The Republican party recently issued a “Pledge to America” to explain its beliefs and campaign promises. The document is filled with nonsense, such as the fatuous claim high taxes and over-regulation explain America’s high unemployment. It is also filled with propaganda. A quote from President John F Kennedy states that high tax rates can strangle the economy, but Kennedy was speaking half a century ago, when the top marginal tax rates were twice what they are today. Most of all, the Republican platform is devoid of compassion.

Income inequality is at historic highs, but the rich claim they have no responsibility to the rest of society. They refuse to come to the aid of the destitute, and defend tax cuts at every opportunity. Almost everybody complains, almost everybody aggressively defends their own narrow, short-term interests, and almost everybody abandons any pretense of looking ahead or addressing the needs of others.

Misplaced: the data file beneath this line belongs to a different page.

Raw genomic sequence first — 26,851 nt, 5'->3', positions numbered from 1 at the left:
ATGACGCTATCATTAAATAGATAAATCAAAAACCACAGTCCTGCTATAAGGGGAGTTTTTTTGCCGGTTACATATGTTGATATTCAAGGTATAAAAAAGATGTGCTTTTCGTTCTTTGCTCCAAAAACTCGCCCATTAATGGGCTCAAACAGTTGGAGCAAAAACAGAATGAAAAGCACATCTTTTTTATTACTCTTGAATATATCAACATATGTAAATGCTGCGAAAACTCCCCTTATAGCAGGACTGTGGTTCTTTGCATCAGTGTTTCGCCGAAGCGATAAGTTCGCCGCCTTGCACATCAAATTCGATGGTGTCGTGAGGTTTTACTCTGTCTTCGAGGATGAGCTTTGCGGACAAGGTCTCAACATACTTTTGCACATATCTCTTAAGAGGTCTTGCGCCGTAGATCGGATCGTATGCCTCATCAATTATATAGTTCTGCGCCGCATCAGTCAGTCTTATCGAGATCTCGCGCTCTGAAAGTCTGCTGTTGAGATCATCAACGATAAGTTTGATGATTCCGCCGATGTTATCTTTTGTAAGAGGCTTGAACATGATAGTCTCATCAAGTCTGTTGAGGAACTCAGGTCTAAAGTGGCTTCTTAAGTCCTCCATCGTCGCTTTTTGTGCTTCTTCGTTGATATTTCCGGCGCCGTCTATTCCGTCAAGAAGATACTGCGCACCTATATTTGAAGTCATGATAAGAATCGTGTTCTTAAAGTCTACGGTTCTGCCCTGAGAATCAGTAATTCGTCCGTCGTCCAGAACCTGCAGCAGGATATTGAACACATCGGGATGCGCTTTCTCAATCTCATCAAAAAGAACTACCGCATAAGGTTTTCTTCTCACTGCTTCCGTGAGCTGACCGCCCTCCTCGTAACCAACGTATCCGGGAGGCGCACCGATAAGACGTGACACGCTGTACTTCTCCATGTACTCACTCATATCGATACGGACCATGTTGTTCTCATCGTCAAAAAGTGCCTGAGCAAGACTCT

What passes for American political debate is a contest between the parties to give bigger promises to the middle class, mainly in the form of budget-busting tax cuts at a time when the fiscal deficit is already more than 10% of GDP. Americans seem to believe that they have a natural right to government services without paying taxes. In the American political lexicon, taxes are defined as a denial of liberty.


There was a time, not long ago, when Americans talked of ending poverty at home and abroad. Lyndon Johnson’s “war on poverty” in the mid 1960s reflected an era of national optimism and the belief that society should make collective efforts to solve common problems, such as poverty, pollution and healthcare. America in the 1960s enacted programs to rebuild poor communities, to fight air and water pollution, and to ensure healthcare for the elderly. Then the deep divisions over Vietnam and civil rights, combined with a surge of consumerism and advertising, seemed to end an era of shared sacrifice for the common good.”